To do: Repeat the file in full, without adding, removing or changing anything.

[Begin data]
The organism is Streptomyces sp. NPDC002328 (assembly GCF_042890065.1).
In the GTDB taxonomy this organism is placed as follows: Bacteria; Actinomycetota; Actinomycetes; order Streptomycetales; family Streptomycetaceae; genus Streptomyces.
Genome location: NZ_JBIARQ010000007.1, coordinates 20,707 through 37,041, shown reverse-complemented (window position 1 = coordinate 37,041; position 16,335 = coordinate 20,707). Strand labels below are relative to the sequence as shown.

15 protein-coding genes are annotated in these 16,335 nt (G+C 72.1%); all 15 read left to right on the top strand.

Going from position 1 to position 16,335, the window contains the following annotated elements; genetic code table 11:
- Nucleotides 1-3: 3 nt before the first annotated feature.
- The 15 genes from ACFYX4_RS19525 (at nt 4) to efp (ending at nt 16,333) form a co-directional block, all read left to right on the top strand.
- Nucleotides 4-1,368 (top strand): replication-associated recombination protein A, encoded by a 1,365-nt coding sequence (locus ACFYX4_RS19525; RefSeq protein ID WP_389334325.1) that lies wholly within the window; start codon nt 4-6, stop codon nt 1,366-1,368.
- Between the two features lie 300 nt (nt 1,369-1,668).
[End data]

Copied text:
The organism is Streptomyces sp. NPDC002328 (assembly GCF_042890065.1).
In the GTDB taxonomy this organism is placed as follows: Bacteria; Actinomycetota; Actinomycetes; order Streptomycetales; family Streptomycetaceae; genus Streptomyces.
Genome location: NZ_JBIARQ010000007.1, coordinates 20,707 through 37,041, shown reverse-complemented (window position 1 = coordinate 37,041; position 16,335 = coordinate 20,707). Strand labels below are relative to the sequence as shown.

15 protein-coding genes are annotated in these 16,335 nt (G+C 72.1%); all 15 read left to right on the top strand.

Going from position 1 to position 16,335, the window contains the following annotated elements; genetic code table 11:
- Nucleotides 1-3: 3 nt before the first annotated feature.
- The 15 genes from ACFYX4_RS19525 (at nt 4) to efp (ending at nt 16,333) form a co-directional block, all read left to right on the top strand.
- Nucleotides 4-1,368 (top strand): replication-associated recombination protein A, encoded by a 1,365-nt coding sequence (locus ACFYX4_RS19525; RefSeq protein ID WP_389334325.1) that lies wholly within the window; start codon nt 4-6, stop codon nt 1,366-1,368.
- Between the two features lie 300 nt (nt 1,369-1,668).